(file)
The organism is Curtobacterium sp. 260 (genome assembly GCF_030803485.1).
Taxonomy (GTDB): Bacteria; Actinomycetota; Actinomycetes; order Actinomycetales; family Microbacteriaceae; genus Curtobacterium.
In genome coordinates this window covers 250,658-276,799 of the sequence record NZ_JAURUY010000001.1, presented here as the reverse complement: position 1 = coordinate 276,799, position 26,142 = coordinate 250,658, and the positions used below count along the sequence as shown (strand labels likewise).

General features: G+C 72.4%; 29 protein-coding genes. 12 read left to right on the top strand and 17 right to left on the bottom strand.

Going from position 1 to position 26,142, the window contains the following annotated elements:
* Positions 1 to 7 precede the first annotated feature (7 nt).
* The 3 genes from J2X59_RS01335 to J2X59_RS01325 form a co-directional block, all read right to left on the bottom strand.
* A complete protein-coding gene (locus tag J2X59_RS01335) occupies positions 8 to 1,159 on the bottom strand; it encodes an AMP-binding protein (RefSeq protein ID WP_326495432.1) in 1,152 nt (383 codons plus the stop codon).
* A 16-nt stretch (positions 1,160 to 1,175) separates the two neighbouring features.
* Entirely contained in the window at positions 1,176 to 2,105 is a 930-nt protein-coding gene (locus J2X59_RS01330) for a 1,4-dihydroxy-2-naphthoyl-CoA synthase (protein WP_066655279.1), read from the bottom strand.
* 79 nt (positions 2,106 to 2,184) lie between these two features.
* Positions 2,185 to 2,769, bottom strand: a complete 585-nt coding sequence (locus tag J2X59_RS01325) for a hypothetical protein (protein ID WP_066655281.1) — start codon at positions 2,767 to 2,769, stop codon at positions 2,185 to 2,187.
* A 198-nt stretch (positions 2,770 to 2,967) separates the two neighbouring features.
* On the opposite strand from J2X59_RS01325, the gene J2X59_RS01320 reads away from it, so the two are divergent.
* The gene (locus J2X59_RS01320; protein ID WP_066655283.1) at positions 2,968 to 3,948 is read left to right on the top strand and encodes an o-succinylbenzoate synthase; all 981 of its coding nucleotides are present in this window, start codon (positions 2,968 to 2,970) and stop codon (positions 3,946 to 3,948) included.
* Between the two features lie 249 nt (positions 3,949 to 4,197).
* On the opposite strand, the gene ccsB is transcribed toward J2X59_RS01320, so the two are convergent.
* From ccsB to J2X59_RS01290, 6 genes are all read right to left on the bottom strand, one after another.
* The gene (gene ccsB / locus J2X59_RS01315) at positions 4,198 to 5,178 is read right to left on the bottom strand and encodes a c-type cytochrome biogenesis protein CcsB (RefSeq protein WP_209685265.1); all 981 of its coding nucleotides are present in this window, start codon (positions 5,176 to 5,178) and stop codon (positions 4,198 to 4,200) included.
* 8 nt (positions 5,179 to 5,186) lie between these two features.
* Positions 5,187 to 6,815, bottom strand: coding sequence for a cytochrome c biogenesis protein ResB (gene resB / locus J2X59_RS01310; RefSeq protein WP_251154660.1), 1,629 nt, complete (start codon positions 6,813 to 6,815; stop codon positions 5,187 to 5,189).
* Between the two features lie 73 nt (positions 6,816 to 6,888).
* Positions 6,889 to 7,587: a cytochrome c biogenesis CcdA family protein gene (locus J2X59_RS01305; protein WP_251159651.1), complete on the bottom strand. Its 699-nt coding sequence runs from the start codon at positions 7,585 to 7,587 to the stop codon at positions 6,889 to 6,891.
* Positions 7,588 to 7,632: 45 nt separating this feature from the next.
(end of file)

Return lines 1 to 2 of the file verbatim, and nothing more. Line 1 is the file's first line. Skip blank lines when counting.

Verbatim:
The organism is Curtobacterium sp. 260 (genome assembly GCF_030803485.1).
Taxonomy (GTDB): Bacteria; Actinomycetota; Actinomycetes; order Actinomycetales; family Microbacteriaceae; genus Curtobacterium.